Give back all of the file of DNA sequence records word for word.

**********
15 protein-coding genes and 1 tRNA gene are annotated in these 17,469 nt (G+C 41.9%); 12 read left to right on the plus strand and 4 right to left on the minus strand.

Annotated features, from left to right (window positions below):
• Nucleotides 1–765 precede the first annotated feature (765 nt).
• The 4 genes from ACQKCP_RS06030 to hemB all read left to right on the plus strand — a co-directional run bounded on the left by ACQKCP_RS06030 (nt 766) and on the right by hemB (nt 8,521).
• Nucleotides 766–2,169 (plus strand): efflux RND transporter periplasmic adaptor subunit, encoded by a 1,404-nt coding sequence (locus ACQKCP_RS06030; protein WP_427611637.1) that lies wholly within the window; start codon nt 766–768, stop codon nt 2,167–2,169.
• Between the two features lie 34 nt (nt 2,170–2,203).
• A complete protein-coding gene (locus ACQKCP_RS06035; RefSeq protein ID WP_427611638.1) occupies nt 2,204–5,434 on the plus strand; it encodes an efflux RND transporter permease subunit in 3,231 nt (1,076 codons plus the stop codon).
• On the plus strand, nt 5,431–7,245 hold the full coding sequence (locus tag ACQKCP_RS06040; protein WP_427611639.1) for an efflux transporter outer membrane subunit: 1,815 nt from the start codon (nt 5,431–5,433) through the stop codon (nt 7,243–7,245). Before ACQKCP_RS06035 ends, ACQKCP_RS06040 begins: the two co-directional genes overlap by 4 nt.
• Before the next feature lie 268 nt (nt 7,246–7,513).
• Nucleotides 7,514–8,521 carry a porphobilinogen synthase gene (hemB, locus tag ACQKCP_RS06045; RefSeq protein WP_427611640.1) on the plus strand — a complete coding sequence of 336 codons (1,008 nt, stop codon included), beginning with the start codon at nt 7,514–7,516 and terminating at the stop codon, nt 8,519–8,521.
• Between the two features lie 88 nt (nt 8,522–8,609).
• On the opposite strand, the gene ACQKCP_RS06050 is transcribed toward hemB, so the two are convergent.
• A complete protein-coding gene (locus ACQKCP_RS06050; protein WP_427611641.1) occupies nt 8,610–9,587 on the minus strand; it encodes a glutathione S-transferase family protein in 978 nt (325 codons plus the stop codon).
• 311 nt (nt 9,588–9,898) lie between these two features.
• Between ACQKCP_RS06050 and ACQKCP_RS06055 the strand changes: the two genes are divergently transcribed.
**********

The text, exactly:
15 protein-coding genes and 1 tRNA gene are annotated in these 17,469 nt (G+C 41.9%); 12 read left to right on the plus strand and 4 right to left on the minus strand.

Annotated features, from left to right (window positions below):
• Nucleotides 1–765 precede the first annotated feature (765 nt).
• The 4 genes from ACQKCP_RS06030 to hemB all read left to right on the plus strand — a co-directional run bounded on the left by ACQKCP_RS06030 (nt 766) and on the right by hemB (nt 8,521).
• Nucleotides 766–2,169 (plus strand): efflux RND transporter periplasmic adaptor subunit, encoded by a 1,404-nt coding sequence (locus ACQKCP_RS06030; protein WP_427611637.1) that lies wholly within the window; start codon nt 766–768, stop codon nt 2,167–2,169.
• Between the two features lie 34 nt (nt 2,170–2,203).
• A complete protein-coding gene (locus ACQKCP_RS06035; RefSeq protein ID WP_427611638.1) occupies nt 2,204–5,434 on the plus strand; it encodes an efflux RND transporter permease subunit in 3,231 nt (1,076 codons plus the stop codon).
• On the plus strand, nt 5,431–7,245 hold the full coding sequence (locus tag ACQKCP_RS06040; protein WP_427611639.1) for an efflux transporter outer membrane subunit: 1,815 nt from the start codon (nt 5,431–5,433) through the stop codon (nt 7,243–7,245). Before ACQKCP_RS06035 ends, ACQKCP_RS06040 begins: the two co-directional genes overlap by 4 nt.
• Before the next feature lie 268 nt (nt 7,246–7,513).
• Nucleotides 7,514–8,521 carry a porphobilinogen synthase gene (hemB, locus tag ACQKCP_RS06045; RefSeq protein WP_427611640.1) on the plus strand — a complete coding sequence of 336 codons (1,008 nt, stop codon included), beginning with the start codon at nt 7,514–7,516 and terminating at the stop codon, nt 8,519–8,521.
• Between the two features lie 88 nt (nt 8,522–8,609).
• On the opposite strand, the gene ACQKCP_RS06050 is transcribed toward hemB, so the two are convergent.
• A complete protein-coding gene (locus ACQKCP_RS06050; protein WP_427611641.1) occupies nt 8,610–9,587 on the minus strand; it encodes a glutathione S-transferase family protein in 978 nt (325 codons plus the stop codon).
• 311 nt (nt 9,588–9,898) lie between these two features.
• Between ACQKCP_RS06050 and ACQKCP_RS06055 the strand changes: the two genes are divergently transcribed.